I'm learning web design. When I design a page I ask my friends to tell me their opinions about it and I always get the same answer: it's dull and boring. They say my designs are nice but very dull, static and boring. I always get this answer. Then I tried to Google this with the query "responsive design" and I found that responsive design is something completely different to my problem.

So my questions are:

1- What are the technical terms for dull/boring designs? I need this so I can search on Google on how to fix my problem.

2- Can you please give me resources to tutorials on the web that teaches minimalistic, clean and non-dull designs?

Edit: I think my problem can possibly be fixed by proper use of color and typography, but I don't know how I can learn to have a 'taste' or if this can even be learned. :(

Edit2: I always see very basic single-page website that are extremely basic but look so rich and exciting. I think the secret is always about color and typography.

Edit3: I'm particularly passionate about designs like these: enter image description here

  • 1
    Check out: What are the key principles that effective designs share? The books mentioned are great for learning, not to mention all of the topics people have summarised and referenced.
    – Dom
    May 13, 2014 at 22:31
  • The image in your example; is that the sort of thing you like? That could well be construed to be dull. You need to learn to see. See everything visual around you, mentally collect shapes, forms, type, images. Cut stuff out of magazines. Bookmark and screenshot good sites. Then, the most important thing: dare. Take chances, and test hunches.
    – benteh
    May 13, 2014 at 22:46

2 Answers 2


The secret is the ability to see. You are right ... it's not something you learn by reading a book. It's something you develop by looking at good design. Looking at my own work, I developed this ability to see in the period 2003-2010. That's 7 years for a self taught designer like me. I guess you can speed up the process by doing what I did. I started deconstructing designs that I like. I measured spaces, extracted color schemes, font faces and in general I was searching for the "magic" in each design that I liked. What I found as "THE MAGIC" is geometry and proportion. That's all you have to understand. Proper division of space and achieving proper "weight" of elements and colors. You should size elements in proportion to the medium they would occupy. This would help you a lot, because sizing is a key procedure in design. After you understand proportional sizing, you can get more creative by slightly pushing certain proportions in order to give some visual tension or freedom.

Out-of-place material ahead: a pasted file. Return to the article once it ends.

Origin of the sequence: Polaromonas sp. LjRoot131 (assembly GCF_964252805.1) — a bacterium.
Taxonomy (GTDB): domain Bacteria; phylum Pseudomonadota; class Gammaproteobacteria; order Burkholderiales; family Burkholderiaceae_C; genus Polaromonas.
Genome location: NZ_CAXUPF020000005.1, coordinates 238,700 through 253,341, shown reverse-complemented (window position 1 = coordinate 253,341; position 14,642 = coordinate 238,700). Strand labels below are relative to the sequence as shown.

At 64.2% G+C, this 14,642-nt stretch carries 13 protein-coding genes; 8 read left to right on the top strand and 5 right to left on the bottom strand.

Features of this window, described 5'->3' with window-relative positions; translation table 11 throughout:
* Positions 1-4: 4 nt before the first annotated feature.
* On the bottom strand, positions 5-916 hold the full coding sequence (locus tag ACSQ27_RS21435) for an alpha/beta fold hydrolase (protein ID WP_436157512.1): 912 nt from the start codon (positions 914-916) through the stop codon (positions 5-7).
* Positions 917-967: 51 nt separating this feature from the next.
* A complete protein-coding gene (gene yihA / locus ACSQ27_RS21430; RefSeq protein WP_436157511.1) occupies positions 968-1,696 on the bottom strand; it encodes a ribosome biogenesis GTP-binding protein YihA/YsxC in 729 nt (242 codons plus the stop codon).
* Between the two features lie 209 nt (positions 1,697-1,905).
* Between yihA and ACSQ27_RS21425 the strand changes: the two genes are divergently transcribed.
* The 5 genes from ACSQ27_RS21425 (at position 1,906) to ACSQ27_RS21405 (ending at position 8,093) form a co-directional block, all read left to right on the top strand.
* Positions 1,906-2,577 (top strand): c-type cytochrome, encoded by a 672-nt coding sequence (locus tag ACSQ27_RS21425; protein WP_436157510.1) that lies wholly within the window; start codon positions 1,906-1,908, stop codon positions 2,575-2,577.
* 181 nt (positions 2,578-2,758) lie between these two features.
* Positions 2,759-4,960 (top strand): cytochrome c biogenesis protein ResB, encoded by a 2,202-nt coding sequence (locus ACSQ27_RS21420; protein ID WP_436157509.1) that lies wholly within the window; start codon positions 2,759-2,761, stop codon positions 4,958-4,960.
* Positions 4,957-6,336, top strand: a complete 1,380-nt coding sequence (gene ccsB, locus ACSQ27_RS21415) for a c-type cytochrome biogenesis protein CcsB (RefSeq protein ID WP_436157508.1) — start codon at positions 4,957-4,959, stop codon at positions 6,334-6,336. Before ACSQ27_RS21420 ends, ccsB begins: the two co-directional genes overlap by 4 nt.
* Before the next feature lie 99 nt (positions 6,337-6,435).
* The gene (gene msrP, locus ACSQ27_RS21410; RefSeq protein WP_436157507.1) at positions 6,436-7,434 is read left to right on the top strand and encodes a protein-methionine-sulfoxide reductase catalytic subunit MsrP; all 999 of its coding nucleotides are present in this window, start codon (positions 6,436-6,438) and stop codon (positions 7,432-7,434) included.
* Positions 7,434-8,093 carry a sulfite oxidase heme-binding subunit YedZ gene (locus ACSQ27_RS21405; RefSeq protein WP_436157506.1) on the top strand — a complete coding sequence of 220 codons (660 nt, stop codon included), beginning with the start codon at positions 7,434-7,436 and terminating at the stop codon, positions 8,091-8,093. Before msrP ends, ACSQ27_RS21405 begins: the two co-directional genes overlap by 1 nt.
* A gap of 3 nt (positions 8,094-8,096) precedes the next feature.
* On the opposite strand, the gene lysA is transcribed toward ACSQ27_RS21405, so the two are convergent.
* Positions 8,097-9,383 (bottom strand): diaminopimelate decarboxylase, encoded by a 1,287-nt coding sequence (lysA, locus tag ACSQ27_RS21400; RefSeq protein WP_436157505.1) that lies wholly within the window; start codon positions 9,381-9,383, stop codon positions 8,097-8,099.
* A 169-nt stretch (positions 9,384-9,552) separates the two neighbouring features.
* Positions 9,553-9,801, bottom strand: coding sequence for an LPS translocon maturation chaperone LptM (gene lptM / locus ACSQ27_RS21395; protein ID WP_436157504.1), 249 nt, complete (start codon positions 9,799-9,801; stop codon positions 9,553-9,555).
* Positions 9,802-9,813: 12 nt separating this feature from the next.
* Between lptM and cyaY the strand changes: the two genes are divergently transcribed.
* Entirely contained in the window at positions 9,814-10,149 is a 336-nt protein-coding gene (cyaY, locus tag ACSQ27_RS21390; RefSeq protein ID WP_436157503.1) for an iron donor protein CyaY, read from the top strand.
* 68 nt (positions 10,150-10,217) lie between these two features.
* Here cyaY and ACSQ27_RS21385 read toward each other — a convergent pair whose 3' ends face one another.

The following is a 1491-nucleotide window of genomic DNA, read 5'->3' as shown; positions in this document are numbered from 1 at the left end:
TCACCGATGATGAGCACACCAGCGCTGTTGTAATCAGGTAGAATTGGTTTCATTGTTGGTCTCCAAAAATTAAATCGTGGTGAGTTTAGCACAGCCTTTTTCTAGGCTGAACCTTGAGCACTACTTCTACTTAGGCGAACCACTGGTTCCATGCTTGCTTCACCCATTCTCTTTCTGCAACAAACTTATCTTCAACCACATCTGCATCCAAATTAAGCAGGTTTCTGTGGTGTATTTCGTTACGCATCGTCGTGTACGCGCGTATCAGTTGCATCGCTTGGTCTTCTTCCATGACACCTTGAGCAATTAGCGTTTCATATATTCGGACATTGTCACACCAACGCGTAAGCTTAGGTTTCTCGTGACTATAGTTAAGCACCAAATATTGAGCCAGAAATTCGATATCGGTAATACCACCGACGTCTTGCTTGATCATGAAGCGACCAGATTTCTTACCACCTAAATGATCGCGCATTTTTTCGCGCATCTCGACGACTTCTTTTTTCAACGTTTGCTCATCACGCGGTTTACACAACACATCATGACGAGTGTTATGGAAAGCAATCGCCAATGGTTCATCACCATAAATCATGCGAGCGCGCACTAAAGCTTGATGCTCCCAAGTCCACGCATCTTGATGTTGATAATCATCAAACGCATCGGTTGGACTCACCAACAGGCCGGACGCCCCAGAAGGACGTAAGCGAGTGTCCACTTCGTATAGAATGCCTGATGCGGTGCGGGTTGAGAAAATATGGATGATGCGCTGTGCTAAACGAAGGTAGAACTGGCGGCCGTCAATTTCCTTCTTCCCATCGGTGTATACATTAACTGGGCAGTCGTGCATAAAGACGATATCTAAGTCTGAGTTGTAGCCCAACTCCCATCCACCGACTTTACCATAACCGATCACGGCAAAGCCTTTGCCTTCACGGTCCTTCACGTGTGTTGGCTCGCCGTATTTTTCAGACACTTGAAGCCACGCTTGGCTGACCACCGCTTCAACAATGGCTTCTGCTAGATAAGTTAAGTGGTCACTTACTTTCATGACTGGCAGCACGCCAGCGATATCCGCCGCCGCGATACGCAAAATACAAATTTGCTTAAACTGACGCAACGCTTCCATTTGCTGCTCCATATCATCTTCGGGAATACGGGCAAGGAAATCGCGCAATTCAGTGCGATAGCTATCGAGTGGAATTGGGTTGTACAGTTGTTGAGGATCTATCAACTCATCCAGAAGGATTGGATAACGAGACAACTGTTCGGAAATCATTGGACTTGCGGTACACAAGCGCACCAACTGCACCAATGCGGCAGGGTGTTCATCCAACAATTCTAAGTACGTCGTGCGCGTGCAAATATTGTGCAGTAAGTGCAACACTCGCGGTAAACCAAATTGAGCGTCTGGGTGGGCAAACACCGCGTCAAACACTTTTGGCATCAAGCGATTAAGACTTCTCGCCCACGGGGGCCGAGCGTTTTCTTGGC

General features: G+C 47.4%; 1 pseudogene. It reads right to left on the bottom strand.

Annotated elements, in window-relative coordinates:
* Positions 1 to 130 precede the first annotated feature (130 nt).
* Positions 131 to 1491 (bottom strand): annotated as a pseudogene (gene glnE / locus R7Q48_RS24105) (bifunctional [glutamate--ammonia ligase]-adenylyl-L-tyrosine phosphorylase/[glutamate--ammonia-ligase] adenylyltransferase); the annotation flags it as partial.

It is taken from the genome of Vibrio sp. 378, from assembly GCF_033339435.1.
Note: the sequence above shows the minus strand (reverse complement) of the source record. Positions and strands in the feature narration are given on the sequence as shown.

Then try experimenting with colors. Place 2 boxes and color them, so that they look equal. What I mean by equal is that your eyes don't prefer one to the other in any way. Then try making one bigger and try to balance them with color and space.

The design you posted is based on a grid with 6 columns for the header but then switch to 3x/2 *2 and 2x + 1 for the body which gives this stylish look. There is variance but it's proportional!


'm particularly passionate about designs like these

enter image description here

Let's take a look at some of the design principles that would apply to that particular example. Maybe it will help you figure things out with your designs.

  1. It uses a grid. The grid provides consistency and structure to the document. It allows for alignment providing visual paths and connections through the content.

  2. It uses scale and contrast. Large image vs. small image. Large type header vs. small body type. Bold headers vs. text weight body copy. Solid blocks of photo area vs. light and airy text areas.

  3. It uses white space well. Sections of content are 'framed' with breathing room allowing one to focus on the parts individually (yet, the page as a whole feels solid and cohesive due to he grid). It also has healthy margins along the outside.

  4. Hierarchy. There's a clear hierarchy to the page. Top vs. middle vs footer. Left to right. It makes for easy 'wayfinding'.

  5. Thoughtful typography. The type choices feel thought out. Typesetting is careful with attention paid to leading, line length and the like.

  6. Minimal decoration. There is decoration with the photos and horizontal lines, but they are used minimally and are there to compliment, rather than compete with the content.

  7. Variety. While there's a solid grid, and the page, as a whole, is mostly text, there is still variety to the layout. Double width columns on the left, single width on the right...shift in column widths (but not the grid) from horizontal section to horizontal section.

Hopefully that's a start for you. Take a look at your page and ask yourself it deals with any of the above. If not, experiment by adding it into the mix.

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